"Style is everything."
- Susan Sontag, "Notes on Camp"
Kitty Carlisle had a sensational figure. And she was one, too - a peerless self-invention (aided, it's true, by a fairly poisonous mother, the high-society equivalent of Momma Rose). She had a middling career as an operetta leading lady (at precisely the moment that the genre more or less died) and was something of a fizzle as a film star (too distinctive in her looks to be an ingenue, too young, in her early '30s go at the screen, to suit her temperament) before she made a highly advantageous (and apparently, however, unorthdox, quite entirely devoted) marriage, one that allowed her devote the subsequent six decades to the fine art of being Kitty Carlisle, Mrs. Moss Hart.
Watching her breeze on to the To Tell the Truth set - as here, again and again - it's striking how contemporary she still looks. There's a lesson there: if you hone a style until it is indistinguishable from your own genuine persona, you can maintain it almost indefinitely. Having perfected the art of looking perfect, she could then turn her attention to all the other things, from promoting the arts to maintaining her husband's legacy, that interested her.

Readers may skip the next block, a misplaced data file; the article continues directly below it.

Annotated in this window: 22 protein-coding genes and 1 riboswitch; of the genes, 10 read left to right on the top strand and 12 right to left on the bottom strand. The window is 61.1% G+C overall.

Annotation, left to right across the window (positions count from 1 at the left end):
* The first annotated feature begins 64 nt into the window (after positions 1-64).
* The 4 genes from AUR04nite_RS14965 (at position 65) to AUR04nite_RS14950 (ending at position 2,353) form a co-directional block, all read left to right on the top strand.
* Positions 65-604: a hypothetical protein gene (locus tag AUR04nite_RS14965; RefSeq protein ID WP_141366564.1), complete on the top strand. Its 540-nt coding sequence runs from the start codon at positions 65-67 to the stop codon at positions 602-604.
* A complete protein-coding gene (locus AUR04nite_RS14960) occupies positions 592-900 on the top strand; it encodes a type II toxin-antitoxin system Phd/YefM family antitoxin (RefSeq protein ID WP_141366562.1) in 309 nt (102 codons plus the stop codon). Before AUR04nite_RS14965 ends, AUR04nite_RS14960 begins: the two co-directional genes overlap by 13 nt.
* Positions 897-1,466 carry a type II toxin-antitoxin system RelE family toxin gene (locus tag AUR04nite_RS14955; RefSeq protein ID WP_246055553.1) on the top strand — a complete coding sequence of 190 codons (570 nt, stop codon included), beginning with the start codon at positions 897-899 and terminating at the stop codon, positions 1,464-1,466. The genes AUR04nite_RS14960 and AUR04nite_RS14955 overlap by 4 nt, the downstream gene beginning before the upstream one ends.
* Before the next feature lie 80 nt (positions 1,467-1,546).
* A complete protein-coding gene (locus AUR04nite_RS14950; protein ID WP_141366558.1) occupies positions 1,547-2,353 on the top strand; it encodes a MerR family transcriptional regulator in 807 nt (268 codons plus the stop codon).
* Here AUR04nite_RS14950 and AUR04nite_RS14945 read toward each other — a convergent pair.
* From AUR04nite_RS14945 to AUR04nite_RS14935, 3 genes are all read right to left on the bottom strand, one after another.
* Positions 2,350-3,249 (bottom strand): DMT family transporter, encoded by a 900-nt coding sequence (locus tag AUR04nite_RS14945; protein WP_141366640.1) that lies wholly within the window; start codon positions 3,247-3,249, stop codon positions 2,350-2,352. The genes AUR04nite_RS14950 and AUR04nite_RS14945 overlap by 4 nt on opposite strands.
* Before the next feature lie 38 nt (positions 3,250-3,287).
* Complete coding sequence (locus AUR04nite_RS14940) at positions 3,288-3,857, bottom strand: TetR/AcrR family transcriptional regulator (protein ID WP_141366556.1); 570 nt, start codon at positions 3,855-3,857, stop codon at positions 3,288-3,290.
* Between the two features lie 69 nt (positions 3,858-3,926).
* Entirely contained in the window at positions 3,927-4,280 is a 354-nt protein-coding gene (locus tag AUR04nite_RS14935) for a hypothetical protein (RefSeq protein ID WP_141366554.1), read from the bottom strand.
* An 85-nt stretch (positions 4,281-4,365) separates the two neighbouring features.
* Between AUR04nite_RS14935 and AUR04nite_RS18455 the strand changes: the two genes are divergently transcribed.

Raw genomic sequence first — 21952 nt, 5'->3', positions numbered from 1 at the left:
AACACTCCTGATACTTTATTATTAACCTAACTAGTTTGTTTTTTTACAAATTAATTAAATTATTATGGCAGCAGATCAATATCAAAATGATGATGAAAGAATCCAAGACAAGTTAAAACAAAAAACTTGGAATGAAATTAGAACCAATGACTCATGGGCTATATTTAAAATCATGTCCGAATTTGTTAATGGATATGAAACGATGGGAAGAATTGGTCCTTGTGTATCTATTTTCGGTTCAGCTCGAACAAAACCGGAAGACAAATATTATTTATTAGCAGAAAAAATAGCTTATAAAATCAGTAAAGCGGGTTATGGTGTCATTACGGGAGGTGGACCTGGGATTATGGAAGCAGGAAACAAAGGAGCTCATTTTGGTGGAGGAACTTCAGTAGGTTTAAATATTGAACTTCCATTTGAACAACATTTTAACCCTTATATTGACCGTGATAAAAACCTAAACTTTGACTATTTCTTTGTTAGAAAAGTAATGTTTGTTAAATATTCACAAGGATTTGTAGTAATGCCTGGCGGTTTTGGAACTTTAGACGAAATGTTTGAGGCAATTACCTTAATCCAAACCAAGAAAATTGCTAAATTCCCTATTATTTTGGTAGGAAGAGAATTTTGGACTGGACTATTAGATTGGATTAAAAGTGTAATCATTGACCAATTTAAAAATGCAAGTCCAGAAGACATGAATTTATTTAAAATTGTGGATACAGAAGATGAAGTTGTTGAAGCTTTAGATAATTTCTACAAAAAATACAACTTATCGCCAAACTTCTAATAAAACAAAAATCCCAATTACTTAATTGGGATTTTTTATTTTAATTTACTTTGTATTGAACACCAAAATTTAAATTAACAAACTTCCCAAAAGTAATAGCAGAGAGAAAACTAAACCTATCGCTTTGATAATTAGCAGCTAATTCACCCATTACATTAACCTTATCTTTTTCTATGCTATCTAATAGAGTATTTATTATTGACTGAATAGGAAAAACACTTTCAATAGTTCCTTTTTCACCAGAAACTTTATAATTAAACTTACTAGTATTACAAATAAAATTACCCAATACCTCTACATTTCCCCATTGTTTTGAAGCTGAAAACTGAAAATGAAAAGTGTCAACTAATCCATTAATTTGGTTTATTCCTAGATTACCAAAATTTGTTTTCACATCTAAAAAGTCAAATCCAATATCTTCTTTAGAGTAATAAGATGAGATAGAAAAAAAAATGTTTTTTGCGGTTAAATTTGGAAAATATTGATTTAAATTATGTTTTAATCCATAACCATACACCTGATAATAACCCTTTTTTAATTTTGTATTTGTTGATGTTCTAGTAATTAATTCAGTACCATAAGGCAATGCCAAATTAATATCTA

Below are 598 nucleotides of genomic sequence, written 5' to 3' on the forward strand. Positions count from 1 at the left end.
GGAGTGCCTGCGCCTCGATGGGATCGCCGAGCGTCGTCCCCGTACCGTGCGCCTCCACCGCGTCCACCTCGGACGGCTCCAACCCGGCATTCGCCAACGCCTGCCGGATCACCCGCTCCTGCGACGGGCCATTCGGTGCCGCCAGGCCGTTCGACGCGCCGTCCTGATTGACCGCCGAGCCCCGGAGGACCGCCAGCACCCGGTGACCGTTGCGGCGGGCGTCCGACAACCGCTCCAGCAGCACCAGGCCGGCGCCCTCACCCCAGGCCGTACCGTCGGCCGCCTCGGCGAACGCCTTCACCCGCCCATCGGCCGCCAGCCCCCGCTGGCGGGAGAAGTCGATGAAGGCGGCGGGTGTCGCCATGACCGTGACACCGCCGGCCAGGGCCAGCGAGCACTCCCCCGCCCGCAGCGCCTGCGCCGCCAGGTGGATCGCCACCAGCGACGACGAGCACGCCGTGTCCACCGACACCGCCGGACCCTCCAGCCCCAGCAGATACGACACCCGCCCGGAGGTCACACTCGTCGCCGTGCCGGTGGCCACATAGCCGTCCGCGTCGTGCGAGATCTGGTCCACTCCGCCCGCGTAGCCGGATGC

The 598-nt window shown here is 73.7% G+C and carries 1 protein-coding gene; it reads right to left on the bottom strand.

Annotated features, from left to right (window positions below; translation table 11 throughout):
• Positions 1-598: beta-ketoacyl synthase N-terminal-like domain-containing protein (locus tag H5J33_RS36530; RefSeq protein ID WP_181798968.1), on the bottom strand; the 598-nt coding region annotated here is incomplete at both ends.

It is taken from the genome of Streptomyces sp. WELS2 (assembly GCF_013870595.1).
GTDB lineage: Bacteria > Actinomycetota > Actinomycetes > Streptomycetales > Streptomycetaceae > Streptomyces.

Some people - and characters as diverse as Crawford and Madonna come to mind - use their style as a weapon, a kind of barricade to really knowing anything about them; Kitty's was a natural extension of her character. Paradoxically, this both made her a character - the ultimate Great Lady, New York-division, which one would normally think would be a limiting thing, and gave her enormous freedom to exercise what was never, really, more than a limited talent (considered impartially on its own) on a far wider stage than would otherwise have been at her disposal.
By the end, she was an institution, through sheer force of personality, a phenomenon of charm and joy that seemed to draw strength from its contrast to the increasingly crass world outside its orbit. Kitty Carlisle is on the very, very short list of people about whom I have never heard anyone whisper an unkind word. Insofar as she is camp, it's of a very knowing kind, in which she is wholly complicit - the joy of an ugly duckling having turned into the most exquisite, and appreciated, of swans.